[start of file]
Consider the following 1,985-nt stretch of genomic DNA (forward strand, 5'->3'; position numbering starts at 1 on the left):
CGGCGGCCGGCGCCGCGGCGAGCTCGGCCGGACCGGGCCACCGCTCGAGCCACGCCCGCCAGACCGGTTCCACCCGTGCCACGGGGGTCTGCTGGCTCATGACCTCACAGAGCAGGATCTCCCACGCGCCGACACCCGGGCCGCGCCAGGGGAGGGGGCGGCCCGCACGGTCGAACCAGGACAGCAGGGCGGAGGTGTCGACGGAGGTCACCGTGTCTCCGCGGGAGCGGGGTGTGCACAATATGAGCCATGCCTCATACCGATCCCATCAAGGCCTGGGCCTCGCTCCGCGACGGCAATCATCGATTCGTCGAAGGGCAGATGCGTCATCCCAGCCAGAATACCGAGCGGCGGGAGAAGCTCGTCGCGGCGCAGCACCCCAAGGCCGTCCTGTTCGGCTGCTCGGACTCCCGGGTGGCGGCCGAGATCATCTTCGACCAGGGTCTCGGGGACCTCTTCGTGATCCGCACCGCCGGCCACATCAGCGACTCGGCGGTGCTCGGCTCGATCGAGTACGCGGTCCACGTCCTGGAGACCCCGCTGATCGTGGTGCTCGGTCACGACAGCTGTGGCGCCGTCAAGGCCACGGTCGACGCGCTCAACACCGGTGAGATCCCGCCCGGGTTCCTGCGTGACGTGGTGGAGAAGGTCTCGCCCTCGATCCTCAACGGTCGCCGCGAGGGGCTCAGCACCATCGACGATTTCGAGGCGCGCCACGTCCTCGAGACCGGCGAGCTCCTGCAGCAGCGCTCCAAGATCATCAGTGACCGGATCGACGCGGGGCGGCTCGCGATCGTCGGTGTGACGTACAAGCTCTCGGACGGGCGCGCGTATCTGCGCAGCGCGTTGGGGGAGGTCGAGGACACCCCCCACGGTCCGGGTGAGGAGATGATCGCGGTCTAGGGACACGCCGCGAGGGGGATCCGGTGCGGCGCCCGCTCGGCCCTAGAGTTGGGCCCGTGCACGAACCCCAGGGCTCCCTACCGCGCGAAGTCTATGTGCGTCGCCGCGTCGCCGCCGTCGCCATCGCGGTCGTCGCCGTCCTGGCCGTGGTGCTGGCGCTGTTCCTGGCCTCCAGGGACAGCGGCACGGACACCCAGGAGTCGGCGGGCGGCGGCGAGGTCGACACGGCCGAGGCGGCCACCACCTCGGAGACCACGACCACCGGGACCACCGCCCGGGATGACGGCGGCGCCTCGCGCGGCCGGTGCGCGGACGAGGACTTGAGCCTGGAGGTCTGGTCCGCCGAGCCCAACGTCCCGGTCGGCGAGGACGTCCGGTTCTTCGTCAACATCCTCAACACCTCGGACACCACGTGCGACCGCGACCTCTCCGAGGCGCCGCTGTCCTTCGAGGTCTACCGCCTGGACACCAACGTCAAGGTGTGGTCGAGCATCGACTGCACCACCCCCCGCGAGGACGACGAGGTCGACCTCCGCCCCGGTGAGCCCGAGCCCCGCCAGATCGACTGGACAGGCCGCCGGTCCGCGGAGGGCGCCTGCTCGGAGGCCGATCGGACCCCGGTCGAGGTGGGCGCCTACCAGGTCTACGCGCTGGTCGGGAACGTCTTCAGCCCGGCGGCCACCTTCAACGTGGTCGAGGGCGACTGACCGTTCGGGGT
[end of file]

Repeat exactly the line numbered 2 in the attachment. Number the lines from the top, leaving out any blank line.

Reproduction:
CGGCGGCCGGCGCCGCGGCGAGCTCGGCCGGACCGGGCCACCGCTCGAGCCACGCCCGCCAGACCGGTTCCACCCGTGCCACGGGGGTCTGCTGGCTCATGACCTCACAGAGCAGGATCTCCCACGCGCCGACACCCGGGCCGCGCCAGGGGAGGGGGCGGCCCGCACGGTCGAACCAGGACAGCAGGGCGGAGGTGTCGACGGAGGTCACCGTGTCTCCGCGGGAGCGGGGTGTGCACAATATGAGCCATGCCTCATACCGATCCCATCAAGGCCTGGGCCTCGCTCCGCGACGGCAATCATCGATTCGTCGAAGGGCAGATGCGTCATCCCAGCCAGAATACCGAGCGGCGGGAGAAGCTCGTCGCGGCGCAGCACCCCAAGGCCGTCCTGTTCGGCTGCTCGGACTCCCGGGTGGCGGCCGAGATCATCTTCGACCAGGGTCTCGGGGACCTCTTCGTGATCCGCACCGCCGGCCACATCAGCGACTCGGCGGTGCTCGGCTCGATCGAGTACGCGGTCCACGTCCTGGAGACCCCGCTGATCGTGGTGCTCGGTCACGACAGCTGTGGCGCCGTCAAGGCCACGGTCGACGCGCTCAACACCGGTGAGATCCCGCCCGGGTTCCTGCGTGACGTGGTGGAGAAGGTCTCGCCCTCGATCCTCAACGGTCGCCGCGAGGGGCTCAGCACCATCGACGATTTCGAGGCGCGCCACGTCCTCGAGACCGGCGAGCTCCTGCAGCAGCGCTCCAAGATCATCAGTGACCGGATCGACGCGGGGCGGCTCGCGATCGTCGGTGTGACGTACAAGCTCTCGGACGGGCGCGCGTATCTGCGCAGCGCGTTGGGGGAGGTCGAGGACACCCCCCACGGTCCGGGTGAGGAGATGATCGCGGTCTAGGGACACGCCGCGAGGGGGATCCGGTGCGGCGCCCGCTCGGCCCTAGAGTTGGGCCCGTGCACGAACCCCAGGGCTCCCTACCGCGCGAAGTCTATGTGCGTCGCCGCGTCGCCGCCGTCGCCATCGCGGTCGTCGCCGTCCTGGCCGTGGTGCTGGCGCTGTTCCTGGCCTCCAGGGACAGCGGCACGGACACCCAGGAGTCGGCGGGCGGCGGCGAGGTCGACACGGCCGAGGCGGCCACCACCTCGGAGACCACGACCACCGGGACCACCGCCCGGGATGACGGCGGCGCCTCGCGCGGCCGGTGCGCGGACGAGGACTTGAGCCTGGAGGTCTGGTCCGCCGAGCCCAACGTCCCGGTCGGCGAGGACGTCCGGTTCTTCGTCAACATCCTCAACACCTCGGACACCACGTGCGACCGCGACCTCTCCGAGGCGCCGCTGTCCTTCGAGGTCTACCGCCTGGACACCAACGTCAAGGTGTGGTCGAGCATCGACTGCACCACCCCCCGCGAGGACGACGAGGTCGACCTCCGCCCCGGTGAGCCCGAGCCCCGCCAGATCGACTGGACAGGCCGCCGGTCCGCGGAGGGCGCCTGCTCGGAGGCCGATCGGACCCCGGTCGAGGTGGGCGCCTACCAGGTCTACGCGCTGGTCGGGAACGTCTTCAGCCCGGCGGCCACCTTCAACGTGGTCGAGGGCGACTGACCGTTCGGGGT